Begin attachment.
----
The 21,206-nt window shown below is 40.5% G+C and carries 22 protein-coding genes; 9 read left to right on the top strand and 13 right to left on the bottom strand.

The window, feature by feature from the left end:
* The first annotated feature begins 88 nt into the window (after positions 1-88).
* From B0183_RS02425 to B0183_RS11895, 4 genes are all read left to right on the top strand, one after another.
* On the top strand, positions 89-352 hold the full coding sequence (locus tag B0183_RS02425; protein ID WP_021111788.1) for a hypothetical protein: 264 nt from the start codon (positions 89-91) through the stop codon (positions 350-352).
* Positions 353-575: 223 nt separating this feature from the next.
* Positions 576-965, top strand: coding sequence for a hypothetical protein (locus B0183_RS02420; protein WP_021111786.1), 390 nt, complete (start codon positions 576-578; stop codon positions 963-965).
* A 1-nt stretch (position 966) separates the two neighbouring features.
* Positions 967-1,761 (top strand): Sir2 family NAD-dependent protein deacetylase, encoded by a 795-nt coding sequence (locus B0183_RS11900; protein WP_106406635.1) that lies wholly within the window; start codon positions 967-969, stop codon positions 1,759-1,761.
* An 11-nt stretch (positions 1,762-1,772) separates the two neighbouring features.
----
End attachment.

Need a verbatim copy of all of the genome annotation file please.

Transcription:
The 21,206-nt window shown below is 40.5% G+C and carries 22 protein-coding genes; 9 read left to right on the top strand and 13 right to left on the bottom strand.

The window, feature by feature from the left end:
* The first annotated feature begins 88 nt into the window (after positions 1-88).
* From B0183_RS02425 to B0183_RS11895, 4 genes are all read left to right on the top strand, one after another.
* On the top strand, positions 89-352 hold the full coding sequence (locus tag B0183_RS02425; protein ID WP_021111788.1) for a hypothetical protein: 264 nt from the start codon (positions 89-91) through the stop codon (positions 350-352).
* Positions 353-575: 223 nt separating this feature from the next.
* Positions 576-965, top strand: coding sequence for a hypothetical protein (locus B0183_RS02420; protein WP_021111786.1), 390 nt, complete (start codon positions 576-578; stop codon positions 963-965).
* A 1-nt stretch (position 966) separates the two neighbouring features.
* Positions 967-1,761 (top strand): Sir2 family NAD-dependent protein deacetylase, encoded by a 795-nt coding sequence (locus B0183_RS11900; protein WP_106406635.1) that lies wholly within the window; start codon positions 967-969, stop codon positions 1,759-1,761.
* An 11-nt stretch (positions 1,762-1,772) separates the two neighbouring features.